For updated information on West Nile virus activity in Indiana visit:  http://www.in.gov/isdh/healthinfo/westnile/counties/92mapx.htm
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Lake Station Ramp Bridges to be Rebuilt in Place

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PORTAGE, Ind. – The Indiana Department of Transportation (INDOT) has approved ITR Concession Company (ITRCC) design concepts to rebuild three aging ramp bridges within the footprint of the Lake Station interchange, where the Indiana Toll Road, the Borman Expressway and State Road 51 converge.
The complex dual interchange first opened to traffic in 1965. Construction will remove or replace the bridges’ steel beams, railings and crumbling concrete deck. Portions of the existing abutments and vertical piers will be replaced or rehabilitated based upon their condition. New concrete railings and wider bridge shoulders will provide improved safety.
The three bridges being replaced are:
  • Structure BHX-A: A bridge on the westbound entry ramp over the Indiana Toll Road
  • Structure BHX-B: A bridge on the westbound exit ramp over the Indiana Toll Road
  • Structure 5262: A bridge over the Borman Expressway for the road interconnecting to the Indiana Toll Road
Pending FHWA concurrence, ITRCC will bid multiple contracts over the next several months with construction scheduled to begin in late 2013 or early 2014. The construction will require several months of temporary ramp closures but minimal impacts to the mainline of the Indiana Toll Road with travel lanes fully open during daylight hours.
ITRCC operates and collects tolls on the 157-mile Indiana Toll Road under a 75-year lease with the Indiana Finance Authority. The Indiana Toll Road Oversight Board meets quarterly to monitor the ITRCC’s compliance with strict operating standards in the lease agreement.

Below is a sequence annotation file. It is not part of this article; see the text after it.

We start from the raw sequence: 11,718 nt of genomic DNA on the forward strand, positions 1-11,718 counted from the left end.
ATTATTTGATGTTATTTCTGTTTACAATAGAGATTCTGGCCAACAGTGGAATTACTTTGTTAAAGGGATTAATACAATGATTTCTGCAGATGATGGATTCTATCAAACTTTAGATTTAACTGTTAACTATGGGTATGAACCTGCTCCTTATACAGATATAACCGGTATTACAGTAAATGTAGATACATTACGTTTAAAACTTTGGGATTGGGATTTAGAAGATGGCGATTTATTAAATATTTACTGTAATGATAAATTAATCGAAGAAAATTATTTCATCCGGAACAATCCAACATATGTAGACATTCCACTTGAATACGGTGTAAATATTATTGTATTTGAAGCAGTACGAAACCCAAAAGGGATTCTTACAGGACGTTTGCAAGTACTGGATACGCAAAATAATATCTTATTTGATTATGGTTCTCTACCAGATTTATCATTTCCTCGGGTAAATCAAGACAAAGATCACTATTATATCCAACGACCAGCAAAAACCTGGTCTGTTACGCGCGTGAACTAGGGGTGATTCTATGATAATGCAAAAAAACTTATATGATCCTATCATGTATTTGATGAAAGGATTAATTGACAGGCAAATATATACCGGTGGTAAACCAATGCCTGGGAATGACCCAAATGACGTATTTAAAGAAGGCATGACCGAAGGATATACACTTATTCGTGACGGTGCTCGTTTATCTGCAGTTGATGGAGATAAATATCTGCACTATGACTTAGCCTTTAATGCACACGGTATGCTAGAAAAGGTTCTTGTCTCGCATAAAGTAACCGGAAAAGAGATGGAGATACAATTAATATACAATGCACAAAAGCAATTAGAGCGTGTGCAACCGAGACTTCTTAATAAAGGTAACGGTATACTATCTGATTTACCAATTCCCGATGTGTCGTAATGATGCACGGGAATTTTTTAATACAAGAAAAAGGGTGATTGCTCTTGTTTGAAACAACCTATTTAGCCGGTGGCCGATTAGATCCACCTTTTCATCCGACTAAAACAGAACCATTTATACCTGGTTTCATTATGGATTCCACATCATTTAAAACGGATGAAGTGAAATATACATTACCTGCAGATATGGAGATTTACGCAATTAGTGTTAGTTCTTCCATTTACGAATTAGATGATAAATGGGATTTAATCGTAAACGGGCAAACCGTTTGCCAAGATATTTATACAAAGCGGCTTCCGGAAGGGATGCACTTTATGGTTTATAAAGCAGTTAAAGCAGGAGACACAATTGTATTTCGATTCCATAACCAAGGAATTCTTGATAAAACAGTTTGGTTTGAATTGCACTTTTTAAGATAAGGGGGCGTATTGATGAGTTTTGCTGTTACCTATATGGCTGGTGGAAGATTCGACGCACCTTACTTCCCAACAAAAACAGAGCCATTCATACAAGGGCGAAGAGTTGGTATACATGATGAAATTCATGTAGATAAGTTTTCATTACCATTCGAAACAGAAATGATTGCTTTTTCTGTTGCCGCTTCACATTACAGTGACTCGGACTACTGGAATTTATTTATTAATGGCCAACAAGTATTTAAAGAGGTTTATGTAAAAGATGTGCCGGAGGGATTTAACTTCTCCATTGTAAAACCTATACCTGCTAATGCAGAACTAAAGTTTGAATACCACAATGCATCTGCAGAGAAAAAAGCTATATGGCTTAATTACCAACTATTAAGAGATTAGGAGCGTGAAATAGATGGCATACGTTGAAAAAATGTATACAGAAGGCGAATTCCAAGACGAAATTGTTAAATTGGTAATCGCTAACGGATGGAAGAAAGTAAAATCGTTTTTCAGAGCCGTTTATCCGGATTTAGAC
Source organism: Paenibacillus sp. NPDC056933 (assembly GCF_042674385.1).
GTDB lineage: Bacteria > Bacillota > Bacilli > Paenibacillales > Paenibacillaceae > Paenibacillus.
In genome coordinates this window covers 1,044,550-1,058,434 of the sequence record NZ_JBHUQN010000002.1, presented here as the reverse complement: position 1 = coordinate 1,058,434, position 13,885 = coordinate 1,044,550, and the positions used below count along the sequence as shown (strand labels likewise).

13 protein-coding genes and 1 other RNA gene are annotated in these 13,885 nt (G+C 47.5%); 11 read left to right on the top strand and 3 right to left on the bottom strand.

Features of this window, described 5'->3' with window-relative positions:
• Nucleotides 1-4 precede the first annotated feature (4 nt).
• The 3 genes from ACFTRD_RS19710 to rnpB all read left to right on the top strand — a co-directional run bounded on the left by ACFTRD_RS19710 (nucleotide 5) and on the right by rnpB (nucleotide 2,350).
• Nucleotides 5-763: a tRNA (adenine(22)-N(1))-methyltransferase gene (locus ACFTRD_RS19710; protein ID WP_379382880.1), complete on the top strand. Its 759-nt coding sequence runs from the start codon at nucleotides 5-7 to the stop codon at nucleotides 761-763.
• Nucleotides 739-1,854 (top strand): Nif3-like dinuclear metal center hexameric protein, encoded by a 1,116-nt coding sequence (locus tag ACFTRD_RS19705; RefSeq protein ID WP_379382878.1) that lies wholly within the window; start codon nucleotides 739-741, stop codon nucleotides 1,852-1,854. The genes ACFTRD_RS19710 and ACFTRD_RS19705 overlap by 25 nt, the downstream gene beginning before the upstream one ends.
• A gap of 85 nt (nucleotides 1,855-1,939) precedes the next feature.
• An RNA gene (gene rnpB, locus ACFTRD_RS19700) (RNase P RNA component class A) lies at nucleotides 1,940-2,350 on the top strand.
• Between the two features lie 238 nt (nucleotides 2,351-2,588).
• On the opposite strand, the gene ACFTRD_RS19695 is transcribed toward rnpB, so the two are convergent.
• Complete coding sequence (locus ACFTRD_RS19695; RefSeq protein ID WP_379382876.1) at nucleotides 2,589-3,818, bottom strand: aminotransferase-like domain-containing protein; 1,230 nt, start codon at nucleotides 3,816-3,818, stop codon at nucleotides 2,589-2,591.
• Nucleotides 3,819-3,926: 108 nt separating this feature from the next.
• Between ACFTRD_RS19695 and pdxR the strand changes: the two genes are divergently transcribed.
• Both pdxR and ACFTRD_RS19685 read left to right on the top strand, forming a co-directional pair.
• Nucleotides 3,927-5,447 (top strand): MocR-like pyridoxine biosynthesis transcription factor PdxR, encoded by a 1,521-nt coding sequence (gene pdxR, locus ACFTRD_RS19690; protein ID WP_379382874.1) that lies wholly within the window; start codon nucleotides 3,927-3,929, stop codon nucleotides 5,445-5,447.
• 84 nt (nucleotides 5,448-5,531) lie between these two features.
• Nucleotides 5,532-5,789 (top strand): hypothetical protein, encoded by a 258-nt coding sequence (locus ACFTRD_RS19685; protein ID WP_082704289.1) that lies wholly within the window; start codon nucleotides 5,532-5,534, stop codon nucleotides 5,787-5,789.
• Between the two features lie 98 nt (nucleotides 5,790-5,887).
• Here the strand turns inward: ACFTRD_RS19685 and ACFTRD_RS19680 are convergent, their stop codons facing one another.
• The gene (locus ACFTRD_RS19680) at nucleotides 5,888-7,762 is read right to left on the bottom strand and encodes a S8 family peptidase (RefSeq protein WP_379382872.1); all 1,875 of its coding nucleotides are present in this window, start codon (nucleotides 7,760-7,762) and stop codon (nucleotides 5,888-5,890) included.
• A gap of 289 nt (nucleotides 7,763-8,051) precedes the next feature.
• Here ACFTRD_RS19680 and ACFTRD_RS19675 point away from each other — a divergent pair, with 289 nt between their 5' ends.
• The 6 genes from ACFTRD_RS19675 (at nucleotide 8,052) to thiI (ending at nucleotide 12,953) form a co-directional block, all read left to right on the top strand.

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NTSB Cites Cause of 2012 Jackson Twp Train Derailment

The National Transportation Safety Board cited factors such as speeding, not paying attention to signals and texting led to the January 12th, 2012, derailment in Porter County's Jackson Township that involved three trains and injured two people. The report says all three trains were going in the same direction on two tracks, when the second train, traveling at 40 miles per hour, switched tracks and slammed into the first train, causing that one's cars to derail, and a third train struck the derailed cars.
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Dangerous Heat Level Reminders

Highland Police
Temperatures are forecast to be in the 90's again tomorrow, so law enforcement agencies like the Highland Police Department are asking residents to check on elderly neighbors to make sure they are cool enough. They also remind you to not leave your pets outside in this extreme heat, and to drink plenty of fluids and if possible, stay indoors.
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Coats Opposes U.S. Strike on Syria

Senator Dan Coats
WASHINGTON, DC – Senator Dan Coats (R-Ind.), a member of the Senate Intelligence Committee, today issued the following statement regarding the Senate resolution to authorize a U.S. strike against Syria:
“After several briefings with administration officials and military leaders, gathering input from Hoosiers and hearing today directly from President Obama, I do not believe a targeted, limited military strike on Syria is in the direct national security interests of the United States. Therefore, I do not support a resolution authorizing the president to take military action in Syria.
"There is no doubt that the Assad regime used long-banned chemical weapons to murder its own people. This horrific act demands a worldwide response of condemnation. However, the president has not justified his request to engage the United States militarily in Syria.
“As a result of Russia’s recent proposal to work with the United Nations to secure and destroy the Syrian stockpile of chemical weapons, the president announced today that he would like to delay a vote on the Syria resolution and give diplomacy another chance. Reaching an agreement at the United Nations is one thing, but trusting that Syria and Russia will abide by the terms is another matter. Additionally, there remain numerous challenges for the United Nations to secure and destroy these chemical weapons in the midst of a civil war.
“This accidental diplomacy should not be mistaken for a credible plan. The president’s failure to lead over the past five years and communicate a vision for the Middle East region threatens the credibility of our country. To maintain America’s strength and integrity in the world, the president must demonstrate that any U.S. military action in the Middle East is related to a direct national security threat and part of a long-term strategic plan, which the administration has yet to define.”